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Table of Contents   
CASE REPORT  
Year : 2014  |  Volume : 25  |  Issue : 5  |  Page : 678-680
Orthodontic extrusion of subgingivally fractured tooth using a removable appliance: An alternative treatment to reestablish biological width


1 Department of Pedodontics and Preventive Dentistry, Surendra Dental College and Hospital, Sriganganagar, Rajasthan, India
2 Department of Orthodontics, Institute of Dental Sciences, Sehora Jammu, India

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Date of Submission26-May-2014
Date of Decision18-Jun-2014
Date of Acceptance25-Aug-2014
Date of Web Publication16-Dec-2014
 

   Abstract 

Restoration of a traumatically injured tooth presents a clinical challenge for a predictable aesthetic outcome. This case report describes a multidisciplinary approach of a subgingivally fractured permanent maxillary central incisor. A removable orthodontic appliance was used for orthodontic extrusion of root, and surgical gingival recontouring was done with electrocautery to reestablish the biological width. Form and function were restored establishing biological width and esthetics was repaired with porcelain fused to metal crown.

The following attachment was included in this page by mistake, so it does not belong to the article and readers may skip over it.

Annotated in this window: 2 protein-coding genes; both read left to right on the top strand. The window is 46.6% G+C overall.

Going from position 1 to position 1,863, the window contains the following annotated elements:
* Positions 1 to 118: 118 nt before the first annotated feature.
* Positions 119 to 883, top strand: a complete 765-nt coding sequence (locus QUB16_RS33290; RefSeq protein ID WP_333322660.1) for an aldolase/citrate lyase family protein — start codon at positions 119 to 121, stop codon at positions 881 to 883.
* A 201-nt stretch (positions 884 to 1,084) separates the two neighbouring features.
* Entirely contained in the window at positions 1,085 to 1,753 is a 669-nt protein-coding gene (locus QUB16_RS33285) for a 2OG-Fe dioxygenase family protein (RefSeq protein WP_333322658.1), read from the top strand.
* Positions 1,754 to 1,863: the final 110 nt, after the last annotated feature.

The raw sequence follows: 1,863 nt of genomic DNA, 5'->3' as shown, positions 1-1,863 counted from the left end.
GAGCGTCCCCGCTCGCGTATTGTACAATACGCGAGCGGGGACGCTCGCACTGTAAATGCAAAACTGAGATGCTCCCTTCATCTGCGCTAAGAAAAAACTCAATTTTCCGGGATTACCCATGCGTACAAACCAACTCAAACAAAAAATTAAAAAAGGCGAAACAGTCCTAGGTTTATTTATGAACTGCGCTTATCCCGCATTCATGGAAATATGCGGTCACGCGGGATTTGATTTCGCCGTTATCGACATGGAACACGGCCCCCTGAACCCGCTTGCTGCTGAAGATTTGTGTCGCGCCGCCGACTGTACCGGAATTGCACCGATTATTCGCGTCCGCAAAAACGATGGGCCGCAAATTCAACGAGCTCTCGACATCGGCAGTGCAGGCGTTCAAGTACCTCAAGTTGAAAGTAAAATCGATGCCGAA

Keywords: Biological width, crown-root fracture, orthodontic extrusion

How to cite this article:
Verma KG, Juneja S, Kumar S, Goyal T. Orthodontic extrusion of subgingivally fractured tooth using a removable appliance: An alternative treatment to reestablish biological width. Indian J Dent Res 2014;25:678-80

How to cite this URL:
Verma KG, Juneja S, Kumar S, Goyal T. Orthodontic extrusion of subgingivally fractured tooth using a removable appliance: An alternative treatment to reestablish biological width. Indian J Dent Res [serial online] 2014 [cited 2019 Jul 16];25:678-80. Available from: http://www.ijdr.in/text.asp?2014/25/5/678/147128